Employment Rights Update – July 2016

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The Supreme Court handed down interesting Judgments on these two cases which involved two Nigerian nationals.

Taiwo (Appellant) v Olaigbe and another (Respondents) and Onu (Appellant) v Akwiwu and another (Respondents) [2016] UKSC 31

Ms Taiwo is married and has two children and was living in poverty in Nigeria. She entered the UK lawfully in February 2010 with a migrant domestic worker’s visa obtained for her by Mr and Mrs Olaigbe, her employers. Mr Olaigbe is also a Nigerian of Yoruba ethnicity, but comes from a wealthy and influential family.

Ms Taiwo was required to work most of her waking hours and was not given the rest periods required by the Working Time Regulations 1998 (SI 1998/1883). She was not paid the minimum wage to which she was entitled under the National Minimum Wage Act 1998. In 2010, she was paid the sum of £200 per month for three months, and there was a further payment of £300 in August. Then, in October 2010 she was forced to hand over £800 to the employers. She was not given enough to eat and suffered dramatic weight loss. She was subjected to both physical and mental abuse by Mr and Mrs Olaigbe and Mr Olaigbe’s mother, who was living with them for some of the time. The Employment Appeal Tribunal characterised her situation as “systematic and callous exploitation”.

Ms Taiwo eventually escaped in January 2011 with the help of Social Services.

The facts of Ms Onu’s case are similar – she was also a Nigerian national. She entered the United Kingdom in July 2008 on a domestic worker’s visa obtained for her by her employers, Mr and Mrs Akwiwu. She had previously worked for them in Nigeria. She was required to work, on average, 84 hours a week, looking after the home and the couple’s two children, one of whom was a prematurely born baby who required special care. She was not given the required rest periods or any annual leave and nor was she paid the minimum wage. She was threatened and abused by her employers and told that she would be arrested and imprisoned if she tried to run away.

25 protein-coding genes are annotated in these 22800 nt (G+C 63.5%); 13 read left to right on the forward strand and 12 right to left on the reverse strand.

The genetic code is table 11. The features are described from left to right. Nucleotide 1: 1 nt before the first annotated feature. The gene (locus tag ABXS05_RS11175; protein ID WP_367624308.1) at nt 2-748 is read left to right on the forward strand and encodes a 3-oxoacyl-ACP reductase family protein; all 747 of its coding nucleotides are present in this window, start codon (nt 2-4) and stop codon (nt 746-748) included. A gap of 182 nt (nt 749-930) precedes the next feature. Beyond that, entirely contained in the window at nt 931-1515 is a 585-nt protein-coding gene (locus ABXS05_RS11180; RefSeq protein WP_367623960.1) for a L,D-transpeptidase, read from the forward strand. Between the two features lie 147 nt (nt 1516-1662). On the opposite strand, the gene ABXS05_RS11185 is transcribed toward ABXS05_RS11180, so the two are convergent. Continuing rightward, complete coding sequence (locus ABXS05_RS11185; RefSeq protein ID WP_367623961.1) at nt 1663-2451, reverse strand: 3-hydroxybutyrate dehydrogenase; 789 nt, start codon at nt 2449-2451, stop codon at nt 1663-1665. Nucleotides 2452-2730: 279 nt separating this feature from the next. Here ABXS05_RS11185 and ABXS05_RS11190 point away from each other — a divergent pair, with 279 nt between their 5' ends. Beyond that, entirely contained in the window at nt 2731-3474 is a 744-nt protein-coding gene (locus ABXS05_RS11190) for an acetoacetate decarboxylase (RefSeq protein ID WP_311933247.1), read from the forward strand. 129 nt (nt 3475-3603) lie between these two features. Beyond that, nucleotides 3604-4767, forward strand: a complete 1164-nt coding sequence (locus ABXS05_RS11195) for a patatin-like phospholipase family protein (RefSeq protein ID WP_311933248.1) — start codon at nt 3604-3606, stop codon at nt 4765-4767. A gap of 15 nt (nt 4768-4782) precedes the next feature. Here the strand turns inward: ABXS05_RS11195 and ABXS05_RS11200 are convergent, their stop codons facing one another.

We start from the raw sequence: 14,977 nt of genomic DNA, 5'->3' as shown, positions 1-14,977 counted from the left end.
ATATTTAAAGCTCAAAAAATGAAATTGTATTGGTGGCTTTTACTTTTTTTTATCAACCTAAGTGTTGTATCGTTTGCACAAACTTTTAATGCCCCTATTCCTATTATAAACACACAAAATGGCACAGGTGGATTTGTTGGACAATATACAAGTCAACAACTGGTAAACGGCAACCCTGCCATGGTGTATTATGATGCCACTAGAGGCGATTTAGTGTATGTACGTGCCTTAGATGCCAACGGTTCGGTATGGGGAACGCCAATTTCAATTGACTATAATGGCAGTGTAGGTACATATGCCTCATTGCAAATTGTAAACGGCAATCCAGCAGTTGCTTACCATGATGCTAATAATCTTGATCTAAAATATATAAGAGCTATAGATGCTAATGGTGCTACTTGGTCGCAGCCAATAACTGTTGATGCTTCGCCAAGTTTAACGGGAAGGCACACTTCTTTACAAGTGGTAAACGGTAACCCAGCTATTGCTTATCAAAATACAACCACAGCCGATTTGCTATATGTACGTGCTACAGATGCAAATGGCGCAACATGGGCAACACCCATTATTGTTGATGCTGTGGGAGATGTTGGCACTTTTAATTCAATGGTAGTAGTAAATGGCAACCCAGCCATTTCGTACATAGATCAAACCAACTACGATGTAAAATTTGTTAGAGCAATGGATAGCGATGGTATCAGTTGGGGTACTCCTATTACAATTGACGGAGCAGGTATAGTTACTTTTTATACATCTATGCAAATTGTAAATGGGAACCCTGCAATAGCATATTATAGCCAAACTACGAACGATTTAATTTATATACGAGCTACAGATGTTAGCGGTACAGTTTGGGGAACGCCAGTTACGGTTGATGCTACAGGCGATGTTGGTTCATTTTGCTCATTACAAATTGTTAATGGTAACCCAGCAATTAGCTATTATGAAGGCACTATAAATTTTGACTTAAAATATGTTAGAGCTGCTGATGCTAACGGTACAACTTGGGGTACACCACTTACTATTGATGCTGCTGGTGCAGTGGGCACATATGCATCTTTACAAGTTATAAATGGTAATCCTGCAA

Ms Onu managed to escape after walking eight miles to the home of a Jehovah’s Witness whom she had met on the doorstep.

They both brought successful claims; Ms Taiwo was awarded £30,458.85 under the National Minimum Wage Regulations, £1,520 for failure to provide written particulars of her contract of employment, and £1,250 for failing to provide rest periods. Ms Onu was awarded £11,166.16 for unfair dismissal, including the failure to provide a statement of terms and condition; £43,541.06 for unpaid wages; £1,266.72 for unpaid holiday; and £25,000 for injury to feelings and £5,000 aggravated damages.

They also sought compensation under the Equality Act, asserting they had been directly or indirectly discriminated against on grounds of their nationality.

The Supreme Court’s view

The Supreme Court disagreed with the claims for compensation under the Equality Act. It was not direct discrimination: the mistreatment was due to their vulnerable migrant status, not their nationality. It was not indirect discrimination, because there was no ‘provision, criterion or practice’ applied by the employers to their employees.

Baroness Hale suggested that Parliament might consider whether employment tribunals ought to be given jurisdiction to award compensation under section 8 of the Modern Slavery Act to grant recompense for ill-treatment to vulnerable migrant workers.

The facts of these cases are certainly shocking – and it offends against any sense of justice that proper remedies were denied to the Claimants.  Might the Supreme Court not have equally fairly decided that migrant status was, as a matter of common sense, generally connected to nationality?  Would, say, British workers have been treated in the same way?  Of course the courts are alive to the criticisms about “judicial activism” – and perhaps felt that it was a step too far to extend the ambit of the Equality Act without legislative say so.  Baroness Hale’s remarks are, however, to be warmly welcomed.


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